Tuesday, May 28, 2013

End of Life Decisions and Care

End of Life

My heart breaks when I think of someone being alone in the hospital to help a patient, and not sure what to do.  It's not always because of the care they are receiving, but also because the loved one may not know what the patients last wishes are.

Bill (names are changed) is with Gary who he cares for as a paid caretaker.  Gary is elderly and sickly.  Bill has been with the family for many years and is watching Gary's decline.  As Gary enters the hospital and now can not speak for himself, there is no direct guidance on what Gary's wishes might be.  Do they fight for him to survive with feeding tubes and forced treatment to keep him alive or do they send him to hospice to die peacefully?

When the patient has family, and money, people come out and want to help make decisions.  This causes even more turmoil.  As Bill watches from the sidelines only able to give guidance to what he believes would be best knowing Gary so well all these years, he shares with me that he will go right back to his own family and make his wishes known.

Having a support system available to you before you need them is crucial and having these conversations though unpleasant are much needed.  The only guarantee we have in life is that we will die.  Why not than have the conversation now about what we might want?  It can be changed later. If you are healthy and young, you may want the medical team to fight for your life, but if you were so severly injured or sick, with no chance of a happy ending and would rather not be kept alive through forced feedings or machines, make these wishes known.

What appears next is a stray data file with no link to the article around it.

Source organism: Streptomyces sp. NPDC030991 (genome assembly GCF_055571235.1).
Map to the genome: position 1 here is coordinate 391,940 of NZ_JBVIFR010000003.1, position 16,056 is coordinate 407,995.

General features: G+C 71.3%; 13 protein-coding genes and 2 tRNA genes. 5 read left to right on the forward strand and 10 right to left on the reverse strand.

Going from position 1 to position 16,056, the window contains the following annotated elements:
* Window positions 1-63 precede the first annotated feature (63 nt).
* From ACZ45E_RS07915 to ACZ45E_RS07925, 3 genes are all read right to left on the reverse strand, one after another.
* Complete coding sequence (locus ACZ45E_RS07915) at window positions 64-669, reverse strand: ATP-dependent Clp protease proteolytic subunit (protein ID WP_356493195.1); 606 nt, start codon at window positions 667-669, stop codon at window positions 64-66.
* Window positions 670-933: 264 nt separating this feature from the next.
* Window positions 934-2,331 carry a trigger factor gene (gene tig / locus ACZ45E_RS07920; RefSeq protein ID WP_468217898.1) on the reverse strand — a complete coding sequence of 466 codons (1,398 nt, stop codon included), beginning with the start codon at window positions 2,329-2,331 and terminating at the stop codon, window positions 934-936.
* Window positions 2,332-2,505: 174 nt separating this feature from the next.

Don't be afraid to talk about it.  It's a gift you will be giving others.  

Here is a Health Care Proxy Form to help start the conversation.   http://www.pulseofny.org/resources/HealthCareProxy.pdf

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